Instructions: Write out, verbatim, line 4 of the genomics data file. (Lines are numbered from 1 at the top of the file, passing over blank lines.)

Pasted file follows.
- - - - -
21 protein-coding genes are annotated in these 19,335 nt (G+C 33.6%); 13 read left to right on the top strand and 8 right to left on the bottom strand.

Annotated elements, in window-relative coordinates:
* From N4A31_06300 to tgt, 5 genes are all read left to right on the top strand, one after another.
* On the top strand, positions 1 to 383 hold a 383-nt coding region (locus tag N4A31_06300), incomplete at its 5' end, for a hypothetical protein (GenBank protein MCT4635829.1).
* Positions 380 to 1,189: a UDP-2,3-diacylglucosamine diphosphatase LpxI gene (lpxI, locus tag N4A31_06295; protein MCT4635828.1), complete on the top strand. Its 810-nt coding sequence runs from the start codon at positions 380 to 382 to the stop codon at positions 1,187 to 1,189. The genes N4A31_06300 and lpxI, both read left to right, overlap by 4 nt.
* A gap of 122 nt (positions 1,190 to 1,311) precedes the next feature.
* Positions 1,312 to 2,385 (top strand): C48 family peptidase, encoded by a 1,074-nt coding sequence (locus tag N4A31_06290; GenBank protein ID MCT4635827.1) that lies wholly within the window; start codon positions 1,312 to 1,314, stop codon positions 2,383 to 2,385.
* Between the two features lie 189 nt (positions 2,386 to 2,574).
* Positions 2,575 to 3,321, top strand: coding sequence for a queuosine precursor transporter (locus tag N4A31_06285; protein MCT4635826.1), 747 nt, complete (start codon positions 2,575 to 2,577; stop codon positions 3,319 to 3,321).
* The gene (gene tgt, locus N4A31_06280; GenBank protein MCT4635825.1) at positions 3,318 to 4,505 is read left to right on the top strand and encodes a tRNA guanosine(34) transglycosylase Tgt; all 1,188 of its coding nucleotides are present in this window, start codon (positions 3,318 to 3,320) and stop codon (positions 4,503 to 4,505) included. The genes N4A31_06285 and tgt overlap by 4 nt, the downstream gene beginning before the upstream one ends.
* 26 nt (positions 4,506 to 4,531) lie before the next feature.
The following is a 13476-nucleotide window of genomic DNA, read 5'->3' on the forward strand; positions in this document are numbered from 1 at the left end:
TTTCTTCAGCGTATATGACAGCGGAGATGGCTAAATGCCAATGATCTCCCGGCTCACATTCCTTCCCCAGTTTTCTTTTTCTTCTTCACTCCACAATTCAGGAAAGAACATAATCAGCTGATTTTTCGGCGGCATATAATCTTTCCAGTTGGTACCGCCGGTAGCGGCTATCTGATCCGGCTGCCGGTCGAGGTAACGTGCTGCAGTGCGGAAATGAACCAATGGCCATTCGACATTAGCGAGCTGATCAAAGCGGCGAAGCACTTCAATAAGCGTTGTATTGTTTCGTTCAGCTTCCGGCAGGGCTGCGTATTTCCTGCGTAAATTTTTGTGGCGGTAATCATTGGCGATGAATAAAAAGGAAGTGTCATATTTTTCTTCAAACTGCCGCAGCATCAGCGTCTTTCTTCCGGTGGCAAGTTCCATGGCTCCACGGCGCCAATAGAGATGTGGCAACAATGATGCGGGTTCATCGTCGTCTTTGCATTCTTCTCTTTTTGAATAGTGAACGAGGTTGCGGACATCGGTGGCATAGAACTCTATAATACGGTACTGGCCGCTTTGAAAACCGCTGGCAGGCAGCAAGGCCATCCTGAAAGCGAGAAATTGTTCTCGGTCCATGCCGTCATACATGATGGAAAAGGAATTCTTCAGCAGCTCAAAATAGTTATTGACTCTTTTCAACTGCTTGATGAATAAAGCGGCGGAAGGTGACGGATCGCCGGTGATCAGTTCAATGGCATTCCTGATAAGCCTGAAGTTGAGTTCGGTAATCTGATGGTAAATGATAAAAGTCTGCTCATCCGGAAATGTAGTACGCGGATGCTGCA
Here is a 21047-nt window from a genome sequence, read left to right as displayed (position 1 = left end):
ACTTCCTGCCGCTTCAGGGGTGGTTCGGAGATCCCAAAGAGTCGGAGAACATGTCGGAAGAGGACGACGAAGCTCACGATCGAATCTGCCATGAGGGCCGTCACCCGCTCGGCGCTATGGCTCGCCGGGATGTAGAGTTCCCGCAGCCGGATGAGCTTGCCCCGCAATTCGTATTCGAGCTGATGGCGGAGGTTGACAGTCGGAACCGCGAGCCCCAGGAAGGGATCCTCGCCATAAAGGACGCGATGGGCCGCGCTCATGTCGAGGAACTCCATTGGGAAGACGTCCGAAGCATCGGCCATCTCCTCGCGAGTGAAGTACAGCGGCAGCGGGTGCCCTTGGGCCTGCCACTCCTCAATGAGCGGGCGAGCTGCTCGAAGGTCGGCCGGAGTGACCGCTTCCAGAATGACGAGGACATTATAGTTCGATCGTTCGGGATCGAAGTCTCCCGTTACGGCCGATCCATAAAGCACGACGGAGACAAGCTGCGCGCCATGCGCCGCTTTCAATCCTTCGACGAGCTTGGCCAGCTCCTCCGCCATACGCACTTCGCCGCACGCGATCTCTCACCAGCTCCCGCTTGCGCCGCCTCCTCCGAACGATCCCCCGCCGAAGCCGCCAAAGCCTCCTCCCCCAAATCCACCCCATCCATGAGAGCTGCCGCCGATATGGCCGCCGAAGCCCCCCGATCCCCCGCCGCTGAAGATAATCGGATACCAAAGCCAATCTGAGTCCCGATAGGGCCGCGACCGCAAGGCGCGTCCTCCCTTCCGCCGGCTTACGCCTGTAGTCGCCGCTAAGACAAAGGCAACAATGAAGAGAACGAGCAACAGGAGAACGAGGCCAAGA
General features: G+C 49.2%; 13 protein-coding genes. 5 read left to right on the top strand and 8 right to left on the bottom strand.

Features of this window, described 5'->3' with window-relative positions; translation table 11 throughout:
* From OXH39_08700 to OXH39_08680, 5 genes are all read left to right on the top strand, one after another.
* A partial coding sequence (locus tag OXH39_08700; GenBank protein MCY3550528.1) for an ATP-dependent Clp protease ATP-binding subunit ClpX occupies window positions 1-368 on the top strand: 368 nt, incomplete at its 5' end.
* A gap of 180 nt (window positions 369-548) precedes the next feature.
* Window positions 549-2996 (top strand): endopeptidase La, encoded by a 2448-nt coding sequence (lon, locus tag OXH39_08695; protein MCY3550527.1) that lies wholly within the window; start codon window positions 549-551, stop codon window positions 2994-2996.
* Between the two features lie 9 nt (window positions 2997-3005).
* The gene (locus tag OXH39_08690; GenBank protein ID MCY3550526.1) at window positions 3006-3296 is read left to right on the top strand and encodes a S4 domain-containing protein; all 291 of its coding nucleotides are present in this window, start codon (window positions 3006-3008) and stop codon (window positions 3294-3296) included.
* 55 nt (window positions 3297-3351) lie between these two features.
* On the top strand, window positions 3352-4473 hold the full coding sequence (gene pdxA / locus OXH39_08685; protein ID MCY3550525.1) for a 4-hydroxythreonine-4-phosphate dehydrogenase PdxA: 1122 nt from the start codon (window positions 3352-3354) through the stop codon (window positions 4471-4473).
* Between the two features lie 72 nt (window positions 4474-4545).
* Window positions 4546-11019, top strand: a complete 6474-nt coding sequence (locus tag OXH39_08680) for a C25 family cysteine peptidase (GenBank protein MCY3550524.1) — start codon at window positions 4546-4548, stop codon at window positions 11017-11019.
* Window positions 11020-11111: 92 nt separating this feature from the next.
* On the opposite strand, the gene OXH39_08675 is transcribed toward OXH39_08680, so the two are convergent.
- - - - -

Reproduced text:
* On the top strand, positions 1 to 383 hold a 383-nt coding region (locus tag N4A31_06300), incomplete at its 5' end, for a hypothetical protein (GenBank protein MCT4635829.1).